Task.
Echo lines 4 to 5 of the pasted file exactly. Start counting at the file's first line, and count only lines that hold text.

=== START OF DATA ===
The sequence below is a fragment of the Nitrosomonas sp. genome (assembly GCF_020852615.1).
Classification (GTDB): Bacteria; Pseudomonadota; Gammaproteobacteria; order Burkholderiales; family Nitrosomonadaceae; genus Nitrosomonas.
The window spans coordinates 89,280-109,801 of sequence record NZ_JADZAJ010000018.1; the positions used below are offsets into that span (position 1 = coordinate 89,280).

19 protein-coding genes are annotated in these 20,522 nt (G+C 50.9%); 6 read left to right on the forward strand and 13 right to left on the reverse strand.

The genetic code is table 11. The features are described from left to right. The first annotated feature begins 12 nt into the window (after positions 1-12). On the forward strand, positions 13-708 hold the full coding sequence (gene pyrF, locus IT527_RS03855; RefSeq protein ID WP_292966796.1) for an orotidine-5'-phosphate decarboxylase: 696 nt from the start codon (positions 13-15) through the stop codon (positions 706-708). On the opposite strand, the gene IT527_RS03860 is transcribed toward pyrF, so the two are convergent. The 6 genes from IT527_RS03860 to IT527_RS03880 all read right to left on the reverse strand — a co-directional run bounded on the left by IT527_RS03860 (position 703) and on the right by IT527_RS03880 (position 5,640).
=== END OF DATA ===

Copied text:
19 protein-coding genes are annotated in these 20,522 nt (G+C 50.9%); 6 read left to right on the forward strand and 13 right to left on the reverse strand.

The genetic code is table 11. The features are described from left to right. The first annotated feature begins 12 nt into the window (after positions 1-12). On the forward strand, positions 13-708 hold the full coding sequence (gene pyrF, locus IT527_RS03855; RefSeq protein ID WP_292966796.1) for an orotidine-5'-phosphate decarboxylase: 696 nt from the start codon (positions 13-15) through the stop codon (positions 706-708). On the opposite strand, the gene IT527_RS03860 is transcribed toward pyrF, so the two are convergent. The 6 genes from IT527_RS03860 to IT527_RS03880 all read right to left on the reverse strand — a co-directional run bounded on the left by IT527_RS03860 (position 703) and on the right by IT527_RS03880 (position 5,640).